Suffering in silence

29th November 1996 at 00:00
Quiet children are disadvantaged by their inability to talk freely. Teachers who show understanding and sympathy can help them overcome the pain of their shyness, says Janet Collins. Not all children have the confidence to talk freely in school and some are habitually quiet and withdrawn. Acute anxiety about talking in front of relative strangers - teachers and other pupils - can be detrimental to learning.

Having met several children like this I embarked on a four-year longitudinal study with a group of 12 quiet pupils to highlight their plight and the need for teachers to understand and support them.

I had taught Justina at primary school, and as a researcher went to observe her, aged 12, at secondary school. One day began with a French class. Throughout the lesson, Justina was hard at work, writing in her exercise book - even when the main focus was oral work. Judging from the comments in her exercise book, the teacher was delighted with her progress. Page after page, she was complemented for the neat presentation of her written work.

But, despite her diligence, Justina did not speak a single word of French and I felt she had missed the central point of the lesson. Her one interaction with the teacher was conducted in English and focused on a point of detail about the setting out of her work. He seemed oblivious to her lack of participation in the oral part of the lesson.

When, out of sheer frustration, I asked Justina to read what she had just written, she said, "I don't speak French, because it confuses me". Justina's compliance with her teacher's expectations for written work was matched by an equally stubborn refusal to share the language with anyone. What, I wondered, did Justina expect to learn during the French lesson?

Sadly, Justina also refused to participate in the English lesson. Pupils were to present a talk which they had been asked to prepared as homework. Justina said she had been off school during the previous lesson and was not aware that homework had been set. The teacher accepted this excuse and Justina sat through the rest of the lesson in total silence, not even joining the discussion about other pupils' talks. This refusal to participate is all too common.

Another example of Justina's non-participation occurred during a craft lesson in which groups of pupils worked independently. Justina seemed reluctant to "get her hands dirty" by handling the equipment and spent significantly more time watching her partners working. Throughout the lesson, and even when the teacher visited the table where she was working, there was no obvious communication between Justina and the teacher. The teacher addressed her comments to the other two girls at the table. During this time Justina stood slightly to one side, head bowed, still and silent.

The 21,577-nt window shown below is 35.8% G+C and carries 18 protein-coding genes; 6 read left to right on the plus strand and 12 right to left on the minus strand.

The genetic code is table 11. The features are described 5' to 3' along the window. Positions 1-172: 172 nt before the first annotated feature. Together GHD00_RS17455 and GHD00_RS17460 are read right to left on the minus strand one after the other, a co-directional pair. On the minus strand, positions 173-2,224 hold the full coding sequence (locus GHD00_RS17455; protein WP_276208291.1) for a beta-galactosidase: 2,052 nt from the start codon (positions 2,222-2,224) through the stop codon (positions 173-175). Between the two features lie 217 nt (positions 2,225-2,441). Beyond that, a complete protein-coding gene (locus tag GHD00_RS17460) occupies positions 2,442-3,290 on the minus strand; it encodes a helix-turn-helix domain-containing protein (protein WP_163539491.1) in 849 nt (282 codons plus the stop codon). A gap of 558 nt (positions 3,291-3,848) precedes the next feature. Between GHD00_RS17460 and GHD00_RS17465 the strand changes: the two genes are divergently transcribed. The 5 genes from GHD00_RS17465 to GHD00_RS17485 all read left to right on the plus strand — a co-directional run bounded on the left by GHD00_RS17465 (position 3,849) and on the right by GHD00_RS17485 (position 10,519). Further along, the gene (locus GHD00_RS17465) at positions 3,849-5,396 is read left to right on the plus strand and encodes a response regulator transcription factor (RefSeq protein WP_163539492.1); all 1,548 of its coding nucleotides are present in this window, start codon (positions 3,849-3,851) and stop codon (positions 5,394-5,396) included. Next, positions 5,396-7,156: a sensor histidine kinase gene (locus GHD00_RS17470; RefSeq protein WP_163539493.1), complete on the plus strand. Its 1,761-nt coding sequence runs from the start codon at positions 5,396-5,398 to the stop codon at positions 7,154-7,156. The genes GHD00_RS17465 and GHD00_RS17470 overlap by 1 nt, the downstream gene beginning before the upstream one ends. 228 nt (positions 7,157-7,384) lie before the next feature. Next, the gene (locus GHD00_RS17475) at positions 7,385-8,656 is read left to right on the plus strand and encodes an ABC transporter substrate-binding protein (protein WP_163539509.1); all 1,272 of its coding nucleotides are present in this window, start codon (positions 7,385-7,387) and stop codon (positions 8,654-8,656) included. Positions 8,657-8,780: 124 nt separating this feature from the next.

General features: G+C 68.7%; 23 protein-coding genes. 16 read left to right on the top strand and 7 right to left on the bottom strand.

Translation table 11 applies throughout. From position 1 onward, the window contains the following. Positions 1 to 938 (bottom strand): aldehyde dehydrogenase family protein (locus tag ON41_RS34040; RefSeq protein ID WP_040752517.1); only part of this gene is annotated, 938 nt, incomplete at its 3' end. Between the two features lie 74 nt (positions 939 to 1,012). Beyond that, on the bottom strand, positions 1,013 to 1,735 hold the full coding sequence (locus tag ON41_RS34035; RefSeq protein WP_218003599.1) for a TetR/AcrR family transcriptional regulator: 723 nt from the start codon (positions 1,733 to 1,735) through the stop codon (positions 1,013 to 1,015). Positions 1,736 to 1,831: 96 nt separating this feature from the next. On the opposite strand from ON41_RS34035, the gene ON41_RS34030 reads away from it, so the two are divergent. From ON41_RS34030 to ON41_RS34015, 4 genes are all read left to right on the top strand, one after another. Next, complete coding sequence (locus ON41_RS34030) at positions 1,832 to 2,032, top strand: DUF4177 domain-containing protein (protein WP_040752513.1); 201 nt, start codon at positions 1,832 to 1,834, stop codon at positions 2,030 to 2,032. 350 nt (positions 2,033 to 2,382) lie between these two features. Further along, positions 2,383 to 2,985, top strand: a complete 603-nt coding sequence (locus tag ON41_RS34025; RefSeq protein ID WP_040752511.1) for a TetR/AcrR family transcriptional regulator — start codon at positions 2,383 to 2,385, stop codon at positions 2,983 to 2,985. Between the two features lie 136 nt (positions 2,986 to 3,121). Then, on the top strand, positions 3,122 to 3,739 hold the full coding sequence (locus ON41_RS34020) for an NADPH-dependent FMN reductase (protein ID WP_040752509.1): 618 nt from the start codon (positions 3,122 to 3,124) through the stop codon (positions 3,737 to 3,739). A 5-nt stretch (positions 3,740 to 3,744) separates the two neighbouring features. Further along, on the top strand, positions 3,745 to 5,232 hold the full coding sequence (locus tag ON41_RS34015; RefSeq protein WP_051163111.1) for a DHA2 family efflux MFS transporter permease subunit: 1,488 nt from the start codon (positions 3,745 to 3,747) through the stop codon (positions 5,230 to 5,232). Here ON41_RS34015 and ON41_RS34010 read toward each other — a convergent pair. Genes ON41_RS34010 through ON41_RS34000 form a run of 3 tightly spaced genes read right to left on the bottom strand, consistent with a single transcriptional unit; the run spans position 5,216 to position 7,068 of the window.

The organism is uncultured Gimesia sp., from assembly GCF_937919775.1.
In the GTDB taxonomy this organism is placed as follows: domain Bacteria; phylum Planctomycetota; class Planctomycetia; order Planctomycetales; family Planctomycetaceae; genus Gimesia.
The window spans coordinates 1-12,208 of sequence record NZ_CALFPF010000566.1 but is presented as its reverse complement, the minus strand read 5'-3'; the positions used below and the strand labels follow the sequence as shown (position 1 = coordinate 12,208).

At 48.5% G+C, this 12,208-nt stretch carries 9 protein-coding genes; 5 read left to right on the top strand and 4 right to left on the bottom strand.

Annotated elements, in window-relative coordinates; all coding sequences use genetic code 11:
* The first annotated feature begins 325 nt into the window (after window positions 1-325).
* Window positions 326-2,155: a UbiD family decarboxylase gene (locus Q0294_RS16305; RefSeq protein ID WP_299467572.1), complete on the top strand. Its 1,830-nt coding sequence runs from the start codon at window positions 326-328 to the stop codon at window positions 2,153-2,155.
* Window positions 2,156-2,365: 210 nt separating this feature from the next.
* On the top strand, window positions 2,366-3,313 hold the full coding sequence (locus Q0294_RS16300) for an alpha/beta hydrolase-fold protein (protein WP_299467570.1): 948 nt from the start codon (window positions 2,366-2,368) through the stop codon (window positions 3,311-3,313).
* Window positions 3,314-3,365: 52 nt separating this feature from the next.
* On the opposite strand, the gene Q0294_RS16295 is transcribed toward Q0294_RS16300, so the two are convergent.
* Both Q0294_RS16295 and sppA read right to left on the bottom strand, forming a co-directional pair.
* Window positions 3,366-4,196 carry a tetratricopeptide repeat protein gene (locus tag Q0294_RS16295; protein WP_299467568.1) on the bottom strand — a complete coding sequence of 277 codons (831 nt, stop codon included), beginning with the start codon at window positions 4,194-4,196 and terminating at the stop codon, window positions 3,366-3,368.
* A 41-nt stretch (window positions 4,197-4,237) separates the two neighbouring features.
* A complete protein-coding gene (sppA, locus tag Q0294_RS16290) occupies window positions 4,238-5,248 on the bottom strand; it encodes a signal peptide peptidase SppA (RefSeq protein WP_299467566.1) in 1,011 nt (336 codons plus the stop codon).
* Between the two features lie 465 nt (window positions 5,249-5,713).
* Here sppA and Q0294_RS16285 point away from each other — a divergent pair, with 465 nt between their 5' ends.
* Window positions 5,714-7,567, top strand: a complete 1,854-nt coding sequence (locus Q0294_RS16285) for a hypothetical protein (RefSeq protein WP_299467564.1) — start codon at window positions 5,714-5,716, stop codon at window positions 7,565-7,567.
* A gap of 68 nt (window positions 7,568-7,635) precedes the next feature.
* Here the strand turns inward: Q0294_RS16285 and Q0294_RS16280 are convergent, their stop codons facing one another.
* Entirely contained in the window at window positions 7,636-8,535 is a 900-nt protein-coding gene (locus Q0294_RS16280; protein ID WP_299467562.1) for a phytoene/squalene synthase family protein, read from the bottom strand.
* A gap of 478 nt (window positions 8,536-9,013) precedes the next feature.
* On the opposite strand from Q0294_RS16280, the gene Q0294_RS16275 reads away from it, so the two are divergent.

Quiet pupils and their parents can be acutely aware that the behaviour is detrimental to learning. One mother spoke of her concerns forher daughter's education: "She doesn't let the teacher in. She doesn't communicate with the teacher on a one-to-one basis. He finds that difficult because he thinks he would be able to help more if she would talk to him. She's not going to compete with other kids and actually ask questions, and she doesn't initiate any contact with him unless she really has to."

This mother identifies with the need for positive relationships between pupils and teachers. She also recognises that, while talk is important for learning, her daughter is unlikely to have the confidence to initiate contact with her teacher, especially if that involves competing with other children.

In the course of my research, I examined the possible causes of quiet behaviour and developed teaching strategies that have proved useful in empowering quiet pupils In brief these strategies are as follows: u Emphasising the value of talk and making it the medium for learning rather than the precursor to the 'real' work of writing.

u Rejecting whole class teacher-directed talk in favour of small group child-centred talk.

u Identifying the rules of discussion and making them explicit to the pupils.

u Increasing feelings of security by establishing friendship groups or 'talk' partners and using them as the basis for all initial discussions.

u Providing activities which encourage collaboration.

u Giving pupils time to consider what they want to say before calling on them to speak in front of large groups.

u Working with the pupils to devise ways of assessing talk and what makes for effective talk.

Janet Collins is a former primary teacher in inner city schools who undertook a PhD on "The Silent Minority - developing talk in the primary classroom". Having completed her doctorate, she is now a research fellow at the Open University. Her book The Quiet Child, reviewed in the Off the Shelf column on page 10, is published by Cassell.

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